7. Non-steroidal anti-inflammatory drugs (NSAIDS) - These are very effective drugs at reducing inflammation and controlling pain. Your dog may be required to be on these drugs permanently if they have stiffness or lameness despite all of the above measures. It may need to be given daily or just on particularly stiff days. We use the safest drugs available and many dogs use them for many years without having a problem. However they can cause gastro-intestinal signs e.g. ulceration and vomiting or diarrhoea so if you notice any of these signs then please stop using the drug and call us. It can also make an existing or developing kidney problem worse. We therefore strongly recommend you bring in a urine sample with your dog at your six monthly checks so we can ensure the kidneys are working well. If we are in any doubt we may also advise a blood test.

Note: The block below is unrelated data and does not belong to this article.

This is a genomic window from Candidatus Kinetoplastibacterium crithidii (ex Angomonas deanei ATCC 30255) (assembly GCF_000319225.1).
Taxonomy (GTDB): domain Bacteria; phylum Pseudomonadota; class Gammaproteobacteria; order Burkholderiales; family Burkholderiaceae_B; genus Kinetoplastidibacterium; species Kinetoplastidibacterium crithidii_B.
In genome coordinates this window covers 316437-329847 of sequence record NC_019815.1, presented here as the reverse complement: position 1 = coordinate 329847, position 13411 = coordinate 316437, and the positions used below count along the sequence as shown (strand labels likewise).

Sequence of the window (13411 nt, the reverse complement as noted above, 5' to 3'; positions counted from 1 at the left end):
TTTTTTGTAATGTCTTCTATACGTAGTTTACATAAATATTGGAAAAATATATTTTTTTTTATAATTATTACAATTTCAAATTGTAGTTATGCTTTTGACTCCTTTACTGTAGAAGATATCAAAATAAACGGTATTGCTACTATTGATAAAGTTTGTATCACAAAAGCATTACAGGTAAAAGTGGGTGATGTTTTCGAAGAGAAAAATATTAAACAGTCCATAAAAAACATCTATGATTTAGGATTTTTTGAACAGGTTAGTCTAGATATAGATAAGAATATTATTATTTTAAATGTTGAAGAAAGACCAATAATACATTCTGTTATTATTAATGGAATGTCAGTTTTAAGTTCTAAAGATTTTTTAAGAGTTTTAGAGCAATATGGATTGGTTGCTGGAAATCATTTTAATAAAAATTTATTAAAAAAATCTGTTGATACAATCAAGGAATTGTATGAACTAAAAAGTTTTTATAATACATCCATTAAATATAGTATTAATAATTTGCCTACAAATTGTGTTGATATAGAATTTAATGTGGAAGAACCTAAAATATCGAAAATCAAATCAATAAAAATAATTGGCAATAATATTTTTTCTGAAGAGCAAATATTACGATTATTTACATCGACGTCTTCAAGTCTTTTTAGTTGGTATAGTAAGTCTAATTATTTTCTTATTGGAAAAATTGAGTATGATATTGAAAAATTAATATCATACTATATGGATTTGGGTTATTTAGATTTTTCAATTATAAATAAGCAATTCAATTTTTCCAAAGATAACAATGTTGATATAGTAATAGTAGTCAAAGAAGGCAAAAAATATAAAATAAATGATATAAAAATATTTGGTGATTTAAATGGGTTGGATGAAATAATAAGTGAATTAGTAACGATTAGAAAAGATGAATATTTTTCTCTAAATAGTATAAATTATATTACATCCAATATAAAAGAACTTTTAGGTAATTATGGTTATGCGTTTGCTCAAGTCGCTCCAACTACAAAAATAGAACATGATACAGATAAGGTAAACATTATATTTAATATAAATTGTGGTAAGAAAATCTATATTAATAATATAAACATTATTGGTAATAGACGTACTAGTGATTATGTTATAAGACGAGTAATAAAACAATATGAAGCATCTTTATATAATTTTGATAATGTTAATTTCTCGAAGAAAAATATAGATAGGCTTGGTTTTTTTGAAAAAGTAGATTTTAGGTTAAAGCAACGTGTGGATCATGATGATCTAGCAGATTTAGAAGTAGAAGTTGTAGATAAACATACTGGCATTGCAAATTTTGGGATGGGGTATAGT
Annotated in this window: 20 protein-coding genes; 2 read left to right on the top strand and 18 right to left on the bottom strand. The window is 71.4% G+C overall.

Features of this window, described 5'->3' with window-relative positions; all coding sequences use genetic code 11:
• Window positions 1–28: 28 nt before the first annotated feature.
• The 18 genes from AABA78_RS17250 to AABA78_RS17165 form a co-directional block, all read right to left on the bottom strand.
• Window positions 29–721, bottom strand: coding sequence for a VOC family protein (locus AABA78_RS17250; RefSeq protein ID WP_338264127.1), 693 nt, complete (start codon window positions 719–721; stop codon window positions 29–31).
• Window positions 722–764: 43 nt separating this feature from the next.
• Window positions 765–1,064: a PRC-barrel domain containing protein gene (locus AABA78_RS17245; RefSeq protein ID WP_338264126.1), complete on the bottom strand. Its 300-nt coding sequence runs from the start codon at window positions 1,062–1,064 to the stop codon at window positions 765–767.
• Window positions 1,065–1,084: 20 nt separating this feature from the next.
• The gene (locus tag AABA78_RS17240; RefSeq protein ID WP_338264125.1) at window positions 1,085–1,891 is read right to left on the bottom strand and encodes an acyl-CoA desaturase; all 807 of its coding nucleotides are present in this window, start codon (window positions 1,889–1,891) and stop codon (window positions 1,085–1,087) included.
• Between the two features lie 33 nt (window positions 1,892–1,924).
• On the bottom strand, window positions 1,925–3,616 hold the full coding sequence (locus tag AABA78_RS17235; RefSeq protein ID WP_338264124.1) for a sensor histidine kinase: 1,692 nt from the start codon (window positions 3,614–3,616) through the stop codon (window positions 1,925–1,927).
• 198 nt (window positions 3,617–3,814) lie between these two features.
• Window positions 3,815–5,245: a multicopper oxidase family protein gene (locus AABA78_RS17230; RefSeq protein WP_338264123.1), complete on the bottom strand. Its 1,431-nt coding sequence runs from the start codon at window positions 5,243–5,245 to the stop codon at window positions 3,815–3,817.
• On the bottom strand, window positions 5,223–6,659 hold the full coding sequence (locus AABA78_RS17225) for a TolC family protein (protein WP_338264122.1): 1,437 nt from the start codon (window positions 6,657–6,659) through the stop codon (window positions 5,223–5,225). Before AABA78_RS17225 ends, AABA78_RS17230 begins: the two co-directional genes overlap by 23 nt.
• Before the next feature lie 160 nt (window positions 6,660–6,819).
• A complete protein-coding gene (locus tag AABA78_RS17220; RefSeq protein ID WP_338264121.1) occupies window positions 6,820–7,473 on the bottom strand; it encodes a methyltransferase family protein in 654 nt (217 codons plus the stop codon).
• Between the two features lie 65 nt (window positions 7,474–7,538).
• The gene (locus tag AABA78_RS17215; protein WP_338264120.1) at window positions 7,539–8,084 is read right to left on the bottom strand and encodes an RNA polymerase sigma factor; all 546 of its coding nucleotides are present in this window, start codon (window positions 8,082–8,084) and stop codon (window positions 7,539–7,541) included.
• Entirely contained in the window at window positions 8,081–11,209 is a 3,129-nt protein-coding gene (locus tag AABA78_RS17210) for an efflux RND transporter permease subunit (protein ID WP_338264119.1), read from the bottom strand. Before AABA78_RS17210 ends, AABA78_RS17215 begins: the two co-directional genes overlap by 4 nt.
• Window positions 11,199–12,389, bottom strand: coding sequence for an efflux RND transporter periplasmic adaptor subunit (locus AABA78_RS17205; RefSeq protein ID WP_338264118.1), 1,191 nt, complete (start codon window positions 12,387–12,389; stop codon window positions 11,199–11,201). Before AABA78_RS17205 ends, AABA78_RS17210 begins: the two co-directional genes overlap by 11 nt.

8. Joint replacement surgery – This is an option available to some dogs with severe elbow and hip disease. It can work very well in the right cases and for this procedure your dog will be referred to Langford Veterinary Services. We will discuss this with you if we feel it may be appropriate for your dog.

In order to manage your dog’s arthritis appropriately we recommend a consultation every 6 months. If your dog is on a NSAID drug then please bring a urine sample with you at this time. If you ever have any concerns or questions then don’t hesitate to call us at the clinic and you can speak to one of our vets. If your dog has been diagnosed with arthritis you are entitled to a free nurse check every 3 months to discuss your pet’s progress and monitor their weight etc